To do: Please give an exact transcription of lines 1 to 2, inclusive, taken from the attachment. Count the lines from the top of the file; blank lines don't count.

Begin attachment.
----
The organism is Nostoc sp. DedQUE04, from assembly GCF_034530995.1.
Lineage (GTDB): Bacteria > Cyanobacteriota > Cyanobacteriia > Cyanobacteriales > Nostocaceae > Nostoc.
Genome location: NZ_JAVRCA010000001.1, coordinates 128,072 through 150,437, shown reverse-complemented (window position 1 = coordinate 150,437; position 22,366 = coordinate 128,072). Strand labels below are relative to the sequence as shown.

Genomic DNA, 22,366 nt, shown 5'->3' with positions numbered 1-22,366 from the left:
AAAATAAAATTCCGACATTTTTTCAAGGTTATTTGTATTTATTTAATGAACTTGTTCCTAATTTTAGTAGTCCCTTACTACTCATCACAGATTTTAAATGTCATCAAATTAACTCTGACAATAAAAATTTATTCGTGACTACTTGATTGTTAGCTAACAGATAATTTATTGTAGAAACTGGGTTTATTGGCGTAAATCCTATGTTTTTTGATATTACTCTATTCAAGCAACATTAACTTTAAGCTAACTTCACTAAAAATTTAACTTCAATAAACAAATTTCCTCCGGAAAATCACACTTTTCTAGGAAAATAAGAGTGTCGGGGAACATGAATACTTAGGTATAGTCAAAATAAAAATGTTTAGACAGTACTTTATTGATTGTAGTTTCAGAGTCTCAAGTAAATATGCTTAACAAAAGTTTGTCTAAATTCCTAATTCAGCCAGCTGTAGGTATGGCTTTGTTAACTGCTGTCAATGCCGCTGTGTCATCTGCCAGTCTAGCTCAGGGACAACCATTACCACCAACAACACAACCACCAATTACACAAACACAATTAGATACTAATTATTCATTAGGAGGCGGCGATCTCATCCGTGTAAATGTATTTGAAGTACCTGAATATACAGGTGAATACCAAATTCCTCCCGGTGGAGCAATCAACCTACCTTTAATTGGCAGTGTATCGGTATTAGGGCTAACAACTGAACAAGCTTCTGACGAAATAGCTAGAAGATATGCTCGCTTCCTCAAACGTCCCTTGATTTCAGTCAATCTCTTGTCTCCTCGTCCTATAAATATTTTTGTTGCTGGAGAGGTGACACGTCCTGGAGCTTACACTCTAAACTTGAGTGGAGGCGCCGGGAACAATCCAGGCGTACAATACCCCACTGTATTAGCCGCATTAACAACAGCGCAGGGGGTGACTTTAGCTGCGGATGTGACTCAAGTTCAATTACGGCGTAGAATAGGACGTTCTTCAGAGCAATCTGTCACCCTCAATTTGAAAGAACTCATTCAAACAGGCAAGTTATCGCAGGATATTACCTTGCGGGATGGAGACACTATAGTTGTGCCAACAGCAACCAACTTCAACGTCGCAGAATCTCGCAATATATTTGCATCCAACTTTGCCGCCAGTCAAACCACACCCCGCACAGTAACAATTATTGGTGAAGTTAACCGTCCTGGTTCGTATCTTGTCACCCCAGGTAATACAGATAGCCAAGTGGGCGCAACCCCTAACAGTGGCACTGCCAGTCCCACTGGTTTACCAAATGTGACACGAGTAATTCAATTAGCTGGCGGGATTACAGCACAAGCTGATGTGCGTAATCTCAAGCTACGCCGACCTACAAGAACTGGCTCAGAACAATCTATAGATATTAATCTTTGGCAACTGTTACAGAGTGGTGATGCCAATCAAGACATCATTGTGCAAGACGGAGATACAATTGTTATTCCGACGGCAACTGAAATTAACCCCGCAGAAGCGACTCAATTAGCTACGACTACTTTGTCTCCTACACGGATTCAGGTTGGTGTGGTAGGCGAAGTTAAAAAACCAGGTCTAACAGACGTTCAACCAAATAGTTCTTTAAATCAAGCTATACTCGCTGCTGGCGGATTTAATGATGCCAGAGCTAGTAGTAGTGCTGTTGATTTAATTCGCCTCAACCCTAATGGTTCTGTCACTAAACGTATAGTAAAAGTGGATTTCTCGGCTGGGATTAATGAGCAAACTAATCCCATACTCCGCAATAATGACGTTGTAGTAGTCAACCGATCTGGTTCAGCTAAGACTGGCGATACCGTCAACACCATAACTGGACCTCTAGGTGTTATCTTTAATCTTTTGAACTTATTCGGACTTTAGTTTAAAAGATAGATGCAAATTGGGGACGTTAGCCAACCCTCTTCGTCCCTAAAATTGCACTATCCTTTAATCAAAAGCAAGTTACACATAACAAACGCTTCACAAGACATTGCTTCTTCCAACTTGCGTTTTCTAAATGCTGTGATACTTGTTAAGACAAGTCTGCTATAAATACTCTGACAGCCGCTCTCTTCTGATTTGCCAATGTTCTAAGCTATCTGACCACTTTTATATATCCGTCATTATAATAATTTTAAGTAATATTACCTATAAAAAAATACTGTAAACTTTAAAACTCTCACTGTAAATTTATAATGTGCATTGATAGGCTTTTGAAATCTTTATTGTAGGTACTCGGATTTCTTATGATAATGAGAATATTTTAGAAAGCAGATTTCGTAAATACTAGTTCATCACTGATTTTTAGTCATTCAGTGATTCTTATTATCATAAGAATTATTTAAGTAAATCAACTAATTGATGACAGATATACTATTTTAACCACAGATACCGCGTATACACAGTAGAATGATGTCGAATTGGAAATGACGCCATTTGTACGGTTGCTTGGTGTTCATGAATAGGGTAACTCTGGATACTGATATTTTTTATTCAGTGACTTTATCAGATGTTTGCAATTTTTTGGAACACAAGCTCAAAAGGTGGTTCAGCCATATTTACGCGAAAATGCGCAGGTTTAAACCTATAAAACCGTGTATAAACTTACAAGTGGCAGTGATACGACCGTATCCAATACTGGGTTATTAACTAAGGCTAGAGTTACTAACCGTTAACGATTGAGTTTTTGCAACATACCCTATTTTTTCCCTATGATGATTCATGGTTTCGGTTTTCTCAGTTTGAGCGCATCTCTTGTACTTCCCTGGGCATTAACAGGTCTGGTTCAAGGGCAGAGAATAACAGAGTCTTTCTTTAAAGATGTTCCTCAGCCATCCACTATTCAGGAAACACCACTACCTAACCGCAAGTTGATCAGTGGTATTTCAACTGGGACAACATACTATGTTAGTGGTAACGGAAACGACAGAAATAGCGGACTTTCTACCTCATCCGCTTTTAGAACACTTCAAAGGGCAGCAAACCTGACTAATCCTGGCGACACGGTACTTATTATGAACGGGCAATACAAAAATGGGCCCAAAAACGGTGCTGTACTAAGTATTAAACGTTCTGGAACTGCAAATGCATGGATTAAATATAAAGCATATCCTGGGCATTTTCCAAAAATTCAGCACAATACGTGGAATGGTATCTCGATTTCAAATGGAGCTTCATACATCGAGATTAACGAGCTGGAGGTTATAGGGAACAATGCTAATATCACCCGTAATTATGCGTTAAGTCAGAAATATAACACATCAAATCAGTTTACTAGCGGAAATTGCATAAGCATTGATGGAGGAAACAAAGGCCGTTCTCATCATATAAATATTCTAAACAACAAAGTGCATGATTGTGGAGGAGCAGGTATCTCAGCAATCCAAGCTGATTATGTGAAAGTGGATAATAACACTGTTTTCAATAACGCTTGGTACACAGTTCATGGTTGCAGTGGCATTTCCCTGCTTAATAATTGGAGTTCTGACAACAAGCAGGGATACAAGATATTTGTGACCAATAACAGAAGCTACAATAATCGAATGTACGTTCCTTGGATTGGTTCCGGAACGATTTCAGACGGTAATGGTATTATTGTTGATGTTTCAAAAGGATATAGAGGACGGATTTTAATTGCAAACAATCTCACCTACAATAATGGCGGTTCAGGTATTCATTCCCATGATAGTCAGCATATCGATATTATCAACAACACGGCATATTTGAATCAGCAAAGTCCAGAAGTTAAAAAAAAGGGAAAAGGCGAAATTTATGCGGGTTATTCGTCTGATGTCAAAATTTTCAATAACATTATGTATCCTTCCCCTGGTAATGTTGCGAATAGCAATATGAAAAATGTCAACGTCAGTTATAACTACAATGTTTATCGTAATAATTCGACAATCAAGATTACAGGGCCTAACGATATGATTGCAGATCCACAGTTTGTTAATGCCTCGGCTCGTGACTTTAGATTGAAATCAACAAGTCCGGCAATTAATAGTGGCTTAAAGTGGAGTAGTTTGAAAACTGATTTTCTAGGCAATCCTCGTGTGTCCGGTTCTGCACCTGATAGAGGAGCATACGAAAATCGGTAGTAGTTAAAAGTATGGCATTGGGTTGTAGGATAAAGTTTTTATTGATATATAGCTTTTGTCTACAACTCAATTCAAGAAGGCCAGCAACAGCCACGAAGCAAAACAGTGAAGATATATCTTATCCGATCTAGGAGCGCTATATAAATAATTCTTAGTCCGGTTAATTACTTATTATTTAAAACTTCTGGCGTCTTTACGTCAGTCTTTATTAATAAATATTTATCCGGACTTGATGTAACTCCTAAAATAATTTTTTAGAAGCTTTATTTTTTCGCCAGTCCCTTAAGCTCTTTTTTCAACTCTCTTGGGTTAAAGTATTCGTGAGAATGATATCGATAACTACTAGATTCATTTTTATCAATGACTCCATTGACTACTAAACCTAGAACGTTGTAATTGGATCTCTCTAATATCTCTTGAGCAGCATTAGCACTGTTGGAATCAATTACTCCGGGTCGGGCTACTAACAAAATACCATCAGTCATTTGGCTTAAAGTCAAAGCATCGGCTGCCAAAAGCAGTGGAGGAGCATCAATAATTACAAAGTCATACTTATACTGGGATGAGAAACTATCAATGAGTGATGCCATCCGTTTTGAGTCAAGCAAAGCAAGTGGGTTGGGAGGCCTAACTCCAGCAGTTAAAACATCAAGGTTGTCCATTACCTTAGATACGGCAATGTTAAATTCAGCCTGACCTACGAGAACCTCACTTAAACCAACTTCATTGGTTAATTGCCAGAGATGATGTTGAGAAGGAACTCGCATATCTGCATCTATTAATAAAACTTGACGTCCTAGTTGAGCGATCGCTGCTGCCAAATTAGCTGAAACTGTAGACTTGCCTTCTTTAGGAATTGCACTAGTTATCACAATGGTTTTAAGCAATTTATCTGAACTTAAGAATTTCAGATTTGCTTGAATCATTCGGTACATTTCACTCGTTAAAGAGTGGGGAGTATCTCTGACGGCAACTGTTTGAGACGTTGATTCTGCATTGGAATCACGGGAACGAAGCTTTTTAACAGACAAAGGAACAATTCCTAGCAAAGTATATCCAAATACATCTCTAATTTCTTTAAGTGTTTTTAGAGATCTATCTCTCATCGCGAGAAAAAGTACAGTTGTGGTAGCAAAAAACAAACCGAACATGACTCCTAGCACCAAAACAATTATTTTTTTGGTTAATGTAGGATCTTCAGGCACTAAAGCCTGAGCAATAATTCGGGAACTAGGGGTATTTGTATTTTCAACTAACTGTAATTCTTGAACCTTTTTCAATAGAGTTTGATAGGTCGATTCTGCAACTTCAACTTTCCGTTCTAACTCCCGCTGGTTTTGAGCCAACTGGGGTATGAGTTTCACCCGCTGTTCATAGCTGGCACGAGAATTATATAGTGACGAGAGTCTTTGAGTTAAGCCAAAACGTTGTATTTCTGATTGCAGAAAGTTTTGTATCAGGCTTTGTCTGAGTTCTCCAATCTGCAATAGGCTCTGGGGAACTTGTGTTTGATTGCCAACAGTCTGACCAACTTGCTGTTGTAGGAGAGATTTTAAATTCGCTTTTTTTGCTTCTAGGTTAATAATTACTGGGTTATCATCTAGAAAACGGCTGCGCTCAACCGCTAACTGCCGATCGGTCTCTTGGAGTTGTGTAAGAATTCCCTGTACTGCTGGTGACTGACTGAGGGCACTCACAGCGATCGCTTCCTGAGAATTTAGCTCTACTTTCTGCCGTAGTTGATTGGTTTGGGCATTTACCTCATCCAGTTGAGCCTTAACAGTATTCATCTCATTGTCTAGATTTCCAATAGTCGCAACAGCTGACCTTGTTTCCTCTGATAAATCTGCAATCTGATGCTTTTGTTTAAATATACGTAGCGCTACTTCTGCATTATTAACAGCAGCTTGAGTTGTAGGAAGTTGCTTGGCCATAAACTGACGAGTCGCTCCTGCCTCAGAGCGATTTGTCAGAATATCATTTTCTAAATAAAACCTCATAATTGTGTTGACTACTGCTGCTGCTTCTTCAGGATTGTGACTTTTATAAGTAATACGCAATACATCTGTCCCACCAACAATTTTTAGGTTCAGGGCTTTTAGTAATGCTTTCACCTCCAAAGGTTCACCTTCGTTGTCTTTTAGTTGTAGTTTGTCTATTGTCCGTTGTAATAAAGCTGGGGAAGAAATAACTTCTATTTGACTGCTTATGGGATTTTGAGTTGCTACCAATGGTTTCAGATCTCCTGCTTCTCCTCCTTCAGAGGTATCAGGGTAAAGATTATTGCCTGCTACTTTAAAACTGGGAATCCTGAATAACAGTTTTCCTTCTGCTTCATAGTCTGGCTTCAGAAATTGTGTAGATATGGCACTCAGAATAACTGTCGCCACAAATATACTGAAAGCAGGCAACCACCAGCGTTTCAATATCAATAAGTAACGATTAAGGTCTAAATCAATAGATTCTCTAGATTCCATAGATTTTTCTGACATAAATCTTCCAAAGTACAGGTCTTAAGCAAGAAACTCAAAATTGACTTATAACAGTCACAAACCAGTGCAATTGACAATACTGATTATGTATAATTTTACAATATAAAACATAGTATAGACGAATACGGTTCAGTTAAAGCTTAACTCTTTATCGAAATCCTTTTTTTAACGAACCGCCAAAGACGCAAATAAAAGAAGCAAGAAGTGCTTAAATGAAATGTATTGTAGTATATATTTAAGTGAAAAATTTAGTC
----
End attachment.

The organism is Nostoc sp. DedQUE04, from assembly GCF_034530995.1.
Lineage (GTDB): Bacteria > Cyanobacteriota > Cyanobacteriia > Cyanobacteriales > Nostocaceae > Nostoc.